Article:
Identity Theft

I received a very interesting email today:

Richard how can you say this is a fake? I am afraid you know nothing about Eddie Cobiness and this is an original as it was purchased from him personally and can have Ernest Cobiness his son to back it up. I have a vast collection of Aboriginal Art which I have collected for 20 years and have several Morrisseau’s and some I sold several years ago a cross Canada. I will back up all the art I sell and will not lose any creditability. If you are brave enough to give me your phone number I will call you on my nickel. If not please retract your statement.

—– Original Message —–
From: (
To: xxx
Sent: Thursday, July 16, 2009 5:25 PM
Subject: Reply to your “Rare original Painting by the Late Eddie Cobiness”

You’ve received the following reply to your “Rare original Painting by the Late Eddie Cobiness”

this is a fake
You can respond to by replying to this email

I keep a gmail account for casual email. It is the email address listed on this blog. It is there for folks to make contact with me directly as opposed to posting a comment. Many of my friends and colleagues follow the blog and they are not comfortable with posting online comments. I receive hundreds of emails on a monthly basis from people who follow the blog. I have never worried about sharing my email address before today.

I have never heard of Eddie Cobiness and I do not have an interest in Aboriginal Art.

I did not write the comment.

Someone used my email address in a fraudulent fashion. And there is really nothing that I can do about it. But it does scare me. Virtually anywhere a comment is placed, someone can use a fraudulent email address. There is no effective authentication mechanism to validate whether an email address rightly belongs to a specific owner.

I must admit that I am troubled by this email. I have to think about this type of identity theft and its implications.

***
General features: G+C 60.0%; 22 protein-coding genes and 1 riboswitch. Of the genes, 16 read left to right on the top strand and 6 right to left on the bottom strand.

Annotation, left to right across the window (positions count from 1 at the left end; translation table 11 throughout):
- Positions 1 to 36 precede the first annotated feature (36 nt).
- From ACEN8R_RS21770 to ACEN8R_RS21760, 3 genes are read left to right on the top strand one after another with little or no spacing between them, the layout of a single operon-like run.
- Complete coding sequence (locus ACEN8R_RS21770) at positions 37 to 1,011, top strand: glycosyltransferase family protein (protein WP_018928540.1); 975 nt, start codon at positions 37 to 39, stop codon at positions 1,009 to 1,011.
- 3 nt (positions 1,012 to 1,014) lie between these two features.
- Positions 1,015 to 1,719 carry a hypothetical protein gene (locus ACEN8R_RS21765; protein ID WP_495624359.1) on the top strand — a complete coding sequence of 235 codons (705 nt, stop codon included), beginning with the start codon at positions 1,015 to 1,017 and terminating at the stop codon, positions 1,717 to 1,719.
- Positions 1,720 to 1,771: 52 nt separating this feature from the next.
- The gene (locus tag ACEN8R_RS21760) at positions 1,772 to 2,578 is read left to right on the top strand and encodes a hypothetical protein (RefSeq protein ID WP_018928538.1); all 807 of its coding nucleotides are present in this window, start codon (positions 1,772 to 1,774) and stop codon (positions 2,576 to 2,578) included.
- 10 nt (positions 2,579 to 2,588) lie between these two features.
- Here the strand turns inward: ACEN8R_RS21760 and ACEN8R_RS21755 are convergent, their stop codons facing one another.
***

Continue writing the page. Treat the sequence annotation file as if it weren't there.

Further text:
2 replies
  1. Michael Weening
    Michael Weening says:

    Hi Richard, that is scary. Does not matter how well you protect, someone is out their prowling.

    BTW, did you look in your Microsoft employee photo? Recognize our friend Mr. Oxley at the end? (LOL)

  2. Mike P.
    Mike P. says:

    Creepy. But really, this is much the same as putting a false return address on a physical envelope and dropping it in any mailbox. As in that situation, there’s nothing (barring cryptographic signatures) that guarantees the source, so we’re basically left with a simple system that relies on the basic decency with which most people conduct themselves.

    And in either case, when the simpleminded system is taken advantage of, well, you’re stuck with a bunch of uncertainties, which can be only partially reduced with the use of forensics””in the digital case, that’s pretty much IP addresses and textual analysis.

    It is truly weird to have someone comment in your name like that. Especially when they’re just being a nuisance and not contributing anything of substance (at all) to whatever the original dialogue was.


Leave a Reply

Want to join the discussion?
Feel free to contribute!

Leave a Reply

Your email address will not be published. Required fields are marked *